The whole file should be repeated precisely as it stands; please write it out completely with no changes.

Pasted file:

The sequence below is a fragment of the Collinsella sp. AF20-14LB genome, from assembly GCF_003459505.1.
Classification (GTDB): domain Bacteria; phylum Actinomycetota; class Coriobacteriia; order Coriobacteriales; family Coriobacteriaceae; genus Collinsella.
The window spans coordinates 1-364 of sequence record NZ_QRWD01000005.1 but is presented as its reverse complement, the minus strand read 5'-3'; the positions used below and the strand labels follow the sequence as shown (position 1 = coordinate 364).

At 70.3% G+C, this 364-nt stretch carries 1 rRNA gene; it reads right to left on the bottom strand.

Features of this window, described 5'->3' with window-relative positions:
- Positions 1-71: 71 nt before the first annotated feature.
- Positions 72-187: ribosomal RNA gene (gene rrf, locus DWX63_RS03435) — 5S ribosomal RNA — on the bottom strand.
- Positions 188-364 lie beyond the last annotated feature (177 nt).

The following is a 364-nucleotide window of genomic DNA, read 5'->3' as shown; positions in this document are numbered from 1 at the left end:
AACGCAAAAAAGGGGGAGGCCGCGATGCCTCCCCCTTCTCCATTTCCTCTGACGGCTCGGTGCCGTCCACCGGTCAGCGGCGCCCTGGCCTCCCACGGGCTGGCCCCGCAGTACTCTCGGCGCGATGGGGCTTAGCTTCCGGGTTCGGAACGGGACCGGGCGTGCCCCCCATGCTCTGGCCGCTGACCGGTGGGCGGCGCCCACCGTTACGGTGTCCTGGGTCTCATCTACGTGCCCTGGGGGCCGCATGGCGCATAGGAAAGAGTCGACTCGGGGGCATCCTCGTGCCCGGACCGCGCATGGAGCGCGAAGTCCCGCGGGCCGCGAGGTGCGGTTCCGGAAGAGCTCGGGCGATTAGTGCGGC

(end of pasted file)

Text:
The sequence below is a fragment of the Collinsella sp. AF20-14LB genome, from assembly GCF_003459505.1.
Classification (GTDB): domain Bacteria; phylum Actinomycetota; class Coriobacteriia; order Coriobacteriales; family Coriobacteriaceae; genus Collinsella.
The window spans coordinates 1-364 of sequence record NZ_QRWD01000005.1 but is presented as its reverse complement, the minus strand read 5'-3'; the positions used below and the strand labels follow the sequence as shown (position 1 = coordinate 364).

At 70.3% G+C, this 364-nt stretch carries 1 rRNA gene; it reads right to left on the bottom strand.

Features of this window, described 5'->3' with window-relative positions:
- Positions 1-71: 71 nt before the first annotated feature.
- Positions 72-187: ribosomal RNA gene (gene rrf, locus DWX63_RS03435) — 5S ribosomal RNA — on the bottom strand.
- Positions 188-364 lie beyond the last annotated feature (177 nt).

The following is a 364-nucleotide window of genomic DNA, read 5'->3' as shown; positions in this document are numbered from 1 at the left end:
AACGCAAAAAAGGGGGAGGCCGCGATGCCTCCCCCTTCTCCATTTCCTCTGACGGCTCGGTGCCGTCCACCGGTCAGCGGCGCCCTGGCCTCCCACGGGCTGGCCCCGCAGTACTCTCGGCGCGATGGGGCTTAGCTTCCGGGTTCGGAACGGGACCGGGCGTGCCCCCCATGCTCTGGCCGCTGACCGGTGGGCGGCGCCCACCGTTACGGTGTCCTGGGTCTCATCTACGTGCCCTGGGGGCCGCATGGCGCATAGGAAAGAGTCGACTCGGGGGCATCCTCGTGCCCGGACCGCGCATGGAGCGCGAAGTCCCGCGGGCCGCGAGGTGCGGTTCCGGAAGAGCTCGGGCGATTAGTGCGGC